Join Date: Jul 2006
Location: Buraimi Oman, on the border with the UAE
Here I bring on all the architectural details in picture form onto this thread from the other Sri Lankan epic.
First I make reference to #176 above where the weapons from arts of the Muslim Knights are shown thus a search light is shining on the South Indian weaponry shown there by Jim from
Quote"Arts of the Muslim Knight", Furasiyya Foundation, 2008 (p.206, #197). It is listed as Deccani, probably Bahamanid dynasty and of 15th century." Unquote.
Viewers may see a degree of Religious linkage from the adjacent Buddhist cultures and in particular from the main source India. Others may see the fact that The Great Buddha himself is said to have visited the country and that although there are different types of the religion they flowed like a tide in and out with large periods of time in one form or the other.
What the pictorial below shows is the obvious transition of architecture on the Kastane from Southern India and also mirrored from Tibetan weapons either direct or bounced in via Indian form.
The quillons are probably not quilons per se...They are Vajra and important tools and insignia in the Buddhist religion said to have been carried by The Great Buddha into Tibet personally and since the Kastana we know ...was never a Battle Field weapon these thunderbolts or diamonds that they represent were never meant to be for fighting but as badge of rank or court swords. For this reason it matters little that the finials comprising dragon heads are invariably closed on the blade in the narrowed throat and in direct contrast with any European type.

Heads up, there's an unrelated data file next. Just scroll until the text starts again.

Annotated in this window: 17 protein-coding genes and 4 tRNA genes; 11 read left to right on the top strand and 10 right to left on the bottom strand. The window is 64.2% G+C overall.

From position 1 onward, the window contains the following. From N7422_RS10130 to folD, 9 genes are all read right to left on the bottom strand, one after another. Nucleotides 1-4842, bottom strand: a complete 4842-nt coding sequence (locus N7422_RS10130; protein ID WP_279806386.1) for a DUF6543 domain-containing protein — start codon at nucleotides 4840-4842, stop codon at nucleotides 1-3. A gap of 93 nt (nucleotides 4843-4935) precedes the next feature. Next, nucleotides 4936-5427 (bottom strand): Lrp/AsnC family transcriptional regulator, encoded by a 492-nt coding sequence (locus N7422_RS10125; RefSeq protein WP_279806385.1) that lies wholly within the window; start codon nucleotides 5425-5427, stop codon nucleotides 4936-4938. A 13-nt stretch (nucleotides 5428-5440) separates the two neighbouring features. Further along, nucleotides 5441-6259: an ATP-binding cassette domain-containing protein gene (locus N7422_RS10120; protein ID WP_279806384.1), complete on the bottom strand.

The deity comprising the main hilt is powerful represented by a Lion or Makara, hand carved and studded with precious stones.
The Tail represents another revered creature; The Peacock.
In the handguard we see several creatures including a Humanoid faced crocodile, probably Kurtimucha, in the Robert Hales picture at left where he also notes the provenance of the middle picture as Mysore or Madras.
Other Deities spill down the hand guard onto the cross guard area in typical Yali, dragon or monster form.
The scabbard is resplendent in decorative style culminating occasionally in a decorated ball perhaps a pearl or sometimes another zoomorphic arrangement.
Conclusion. Overall I see no external European involvement whatsoever moreover every inch of the Kastane cries out as Buddhist/Hindu style. The majority of influence appears from India thus it is from there that I suggest the form evolved. Tibet also offers strong reflections but it is not known to what extent each is measured. Except for late European blades being refitted to these exorbitant and magnificent hilts I confirm the importance of this sword as being solely produced in Sri Lankan workshops with no input visible from European sources.
Ibrahiim al Balooshi.